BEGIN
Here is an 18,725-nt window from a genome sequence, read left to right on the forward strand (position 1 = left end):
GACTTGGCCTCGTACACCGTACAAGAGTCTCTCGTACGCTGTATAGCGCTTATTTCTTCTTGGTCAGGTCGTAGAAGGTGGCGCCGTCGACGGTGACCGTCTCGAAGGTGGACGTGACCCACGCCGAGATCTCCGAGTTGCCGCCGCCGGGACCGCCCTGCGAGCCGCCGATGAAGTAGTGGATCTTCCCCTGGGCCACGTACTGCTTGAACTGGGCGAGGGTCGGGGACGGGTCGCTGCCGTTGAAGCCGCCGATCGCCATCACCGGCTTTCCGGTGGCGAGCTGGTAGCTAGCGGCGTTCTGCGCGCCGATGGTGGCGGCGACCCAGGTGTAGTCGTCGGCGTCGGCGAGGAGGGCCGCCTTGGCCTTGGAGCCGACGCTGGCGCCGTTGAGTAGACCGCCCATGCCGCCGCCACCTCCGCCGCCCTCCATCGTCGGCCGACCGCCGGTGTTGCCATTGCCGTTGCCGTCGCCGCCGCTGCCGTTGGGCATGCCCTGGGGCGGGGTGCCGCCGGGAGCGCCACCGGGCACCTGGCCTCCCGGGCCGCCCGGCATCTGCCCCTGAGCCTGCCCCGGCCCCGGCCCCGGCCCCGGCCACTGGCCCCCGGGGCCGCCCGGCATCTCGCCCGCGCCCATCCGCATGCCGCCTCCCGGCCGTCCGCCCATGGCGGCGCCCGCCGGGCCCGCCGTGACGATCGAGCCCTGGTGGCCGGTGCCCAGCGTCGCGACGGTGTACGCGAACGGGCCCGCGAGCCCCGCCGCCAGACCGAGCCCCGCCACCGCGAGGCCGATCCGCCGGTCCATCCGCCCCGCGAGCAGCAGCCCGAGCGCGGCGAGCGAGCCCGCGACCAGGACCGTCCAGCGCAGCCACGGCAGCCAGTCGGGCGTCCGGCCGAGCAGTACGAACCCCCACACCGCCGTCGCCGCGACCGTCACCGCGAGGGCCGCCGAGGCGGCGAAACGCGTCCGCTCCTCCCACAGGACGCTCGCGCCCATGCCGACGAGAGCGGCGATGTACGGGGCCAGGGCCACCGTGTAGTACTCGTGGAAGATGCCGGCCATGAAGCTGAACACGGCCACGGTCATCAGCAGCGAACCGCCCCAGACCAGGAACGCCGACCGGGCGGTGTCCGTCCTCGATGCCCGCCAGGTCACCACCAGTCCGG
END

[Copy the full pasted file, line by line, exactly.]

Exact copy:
Here is an 18,725-nt window from a genome sequence, read left to right on the forward strand (position 1 = left end):
GACTTGGCCTCGTACACCGTACAAGAGTCTCTCGTACGCTGTATAGCGCTTATTTCTTCTTGGTCAGGTCGTAGAAGGTGGCGCCGTCGACGGTGACCGTCTCGAAGGTGGACGTGACCCACGCCGAGATCTCCGAGTTGCCGCCGCCGGGACCGCCCTGCGAGCCGCCGATGAAGTAGTGGATCTTCCCCTGGGCCACGTACTGCTTGAACTGGGCGAGGGTCGGGGACGGGTCGCTGCCGTTGAAGCCGCCGATCGCCATCACCGGCTTTCCGGTGGCGAGCTGGTAGCTAGCGGCGTTCTGCGCGCCGATGGTGGCGGCGACCCAGGTGTAGTCGTCGGCGTCGGCGAGGAGGGCCGCCTTGGCCTTGGAGCCGACGCTGGCGCCGTTGAGTAGACCGCCCATGCCGCCGCCACCTCCGCCGCCCTCCATCGTCGGCCGACCGCCGGTGTTGCCATTGCCGTTGCCGTCGCCGCCGCTGCCGTTGGGCATGCCCTGGGGCGGGGTGCCGCCGGGAGCGCCACCGGGCACCTGGCCTCCCGGGCCGCCCGGCATCTGCCCCTGAGCCTGCCCCGGCCCCGGCCCCGGCCCCGGCCACTGGCCCCCGGGGCCGCCCGGCATCTCGCCCGCGCCCATCCGCATGCCGCCTCCCGGCCGTCCGCCCATGGCGGCGCCCGCCGGGCCCGCCGTGACGATCGAGCCCTGGTGGCCGGTGCCCAGCGTCGCGACGGTGTACGCGAACGGGCCCGCGAGCCCCGCCGCCAGACCGAGCCCCGCCACCGCGAGGCCGATCCGCCGGTCCATCCGCCCCGCGAGCAGCAGCCCGAGCGCGGCGAGCGAGCCCGCGACCAGGACCGTCCAGCGCAGCCACGGCAGCCAGTCGGGCGTCCGGCCGAGCAGTACGAACCCCCACACCGCCGTCGCCGCGACCGTCACCGCGAGGGCCGCCGAGGCGGCGAAACGCGTCCGCTCCTCCCACAGGACGCTCGCGCCCATGCCGACGAGAGCGGCGATGTACGGGGCCAGGGCCACCGTGTAGTACTCGTGGAAGATGCCGGCCATGAAGCTGAACACGGCCACGGTCATCAGCAGCGAACCGCCCCAGACCAGGAACGCCGACCGGGCGGTGTCCGTCCTCGATGCCCGCCAGGTCACCACCAGTCCGG